As language evolves, so must a magazine’s stylebook. The question of when and why is more complicated—the pressures of an accelerating culture, of the Internet, are constant. In everyday practice Slate tries to be supple with vernacular, while ultimately remaining conservative for the sake of clarity and consistency. Like many publications, we rely on the AP Stylebook as the basis for ours, but we frequently find ourselves moving faster (or slower) than AP, or straight-up contradicting it. Here are 10 notable examples:
bitcoin: When the electronic currency gained prominence, AP differentiated between “Bitcoin” the concept and “bitcoin” the currency. Huh? We went with lowercase from the start. AP caught up later.
serial comma: We use it.
black/African-American: Slate recently codified a shift away from using “–American” hyphenates to describe race. Many good reasons have been documented elsewhere. Simply put, as time goes on the “geographic origin” assignation makes less and less sense as a racial term—it is too easily confused with terms for actual recent immigrants, and no one uses European-American for white. We prefer black and black American unless a subject’s preference is explicitly given.
to: We have long prided ourselves on our idiosyncratic rules for headline casing. One of our quirkiest was a longstanding rule to capitalize To in headlines when used as part of an infinitive. So, “Dog Runs to Man,” but, “Bee Is Free To Buzz.” No more. It just became too confusing for everyone.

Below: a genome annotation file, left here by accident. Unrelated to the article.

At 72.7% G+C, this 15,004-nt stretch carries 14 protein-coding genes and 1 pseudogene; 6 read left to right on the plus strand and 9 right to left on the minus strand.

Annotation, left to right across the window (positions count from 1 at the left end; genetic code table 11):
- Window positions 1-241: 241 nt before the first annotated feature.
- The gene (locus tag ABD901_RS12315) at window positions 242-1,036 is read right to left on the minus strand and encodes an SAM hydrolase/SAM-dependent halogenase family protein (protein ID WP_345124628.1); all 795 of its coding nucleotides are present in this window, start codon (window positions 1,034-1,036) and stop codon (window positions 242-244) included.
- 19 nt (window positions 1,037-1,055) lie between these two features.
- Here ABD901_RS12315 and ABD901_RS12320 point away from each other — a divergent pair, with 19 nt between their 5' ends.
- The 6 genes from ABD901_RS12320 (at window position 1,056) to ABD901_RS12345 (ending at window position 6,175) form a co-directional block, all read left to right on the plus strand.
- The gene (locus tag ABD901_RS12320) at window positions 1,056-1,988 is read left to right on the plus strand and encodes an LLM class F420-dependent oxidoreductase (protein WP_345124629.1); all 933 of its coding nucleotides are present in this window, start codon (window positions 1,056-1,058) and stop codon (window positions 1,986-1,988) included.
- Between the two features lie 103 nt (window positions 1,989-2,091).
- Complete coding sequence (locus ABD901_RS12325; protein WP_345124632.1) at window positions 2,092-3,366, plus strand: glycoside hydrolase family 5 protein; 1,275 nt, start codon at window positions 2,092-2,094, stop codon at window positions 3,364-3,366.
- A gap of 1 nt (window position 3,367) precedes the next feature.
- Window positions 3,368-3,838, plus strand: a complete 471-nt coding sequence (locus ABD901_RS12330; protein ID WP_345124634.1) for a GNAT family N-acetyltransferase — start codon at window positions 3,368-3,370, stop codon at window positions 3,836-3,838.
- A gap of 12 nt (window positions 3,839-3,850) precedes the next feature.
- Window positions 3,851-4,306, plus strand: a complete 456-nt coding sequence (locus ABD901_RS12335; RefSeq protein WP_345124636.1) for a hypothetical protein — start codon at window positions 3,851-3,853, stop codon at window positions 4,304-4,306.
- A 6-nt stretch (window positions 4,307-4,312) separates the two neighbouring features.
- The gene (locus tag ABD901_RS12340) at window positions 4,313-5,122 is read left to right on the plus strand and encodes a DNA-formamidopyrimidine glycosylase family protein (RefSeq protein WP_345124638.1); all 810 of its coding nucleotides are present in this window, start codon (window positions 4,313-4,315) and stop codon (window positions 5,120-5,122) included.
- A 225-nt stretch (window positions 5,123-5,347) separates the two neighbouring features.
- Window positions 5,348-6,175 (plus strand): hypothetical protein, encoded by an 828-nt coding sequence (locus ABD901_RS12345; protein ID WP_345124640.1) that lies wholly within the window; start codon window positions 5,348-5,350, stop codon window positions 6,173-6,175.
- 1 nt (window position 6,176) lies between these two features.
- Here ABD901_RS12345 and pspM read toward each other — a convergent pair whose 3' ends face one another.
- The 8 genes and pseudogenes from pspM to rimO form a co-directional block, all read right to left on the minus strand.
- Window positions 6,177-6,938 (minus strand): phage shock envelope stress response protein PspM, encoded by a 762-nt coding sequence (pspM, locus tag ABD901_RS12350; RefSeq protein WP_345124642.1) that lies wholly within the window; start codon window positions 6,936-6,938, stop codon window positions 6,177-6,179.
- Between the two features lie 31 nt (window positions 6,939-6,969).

over/more than: Despite a recent controversial change by AP, Slate continues to prefer more than with quantities and leave over to the spatial comparisons. We’re idiosyncratic, not insane. For now.
Myanmar/Burma: The name debate has abated slightly with the country’s recent political reforms. While Slate originally stuck to Burma, resisting the adoption of Myanmar by AP and other news organizations (interestingly, there was something of a divide between U.S. newspapers and U.S. magazines), that stance has softened, as has the State Department’s. Like our president, we can now be found referring to both Myanmar (also known as Burma) and Burma (also known as Myanmar), defaulting to the former.
hardcore: True word acceptance often involves the culture at large deciding once and for all that a hyphen should be removed. We persevered with “hard-core” until very recently.
paywall: Similarly, we only just removed the hyphen from “pay-wall”—a decision prompted, in fact, by the launch of Slate Plus, so we could tell you with confidence that we know what we’re talking about when we tell you that Slate Plus is not, in fact, a paywall.
ping-pong: But sometimes the hyphen just needs to be there.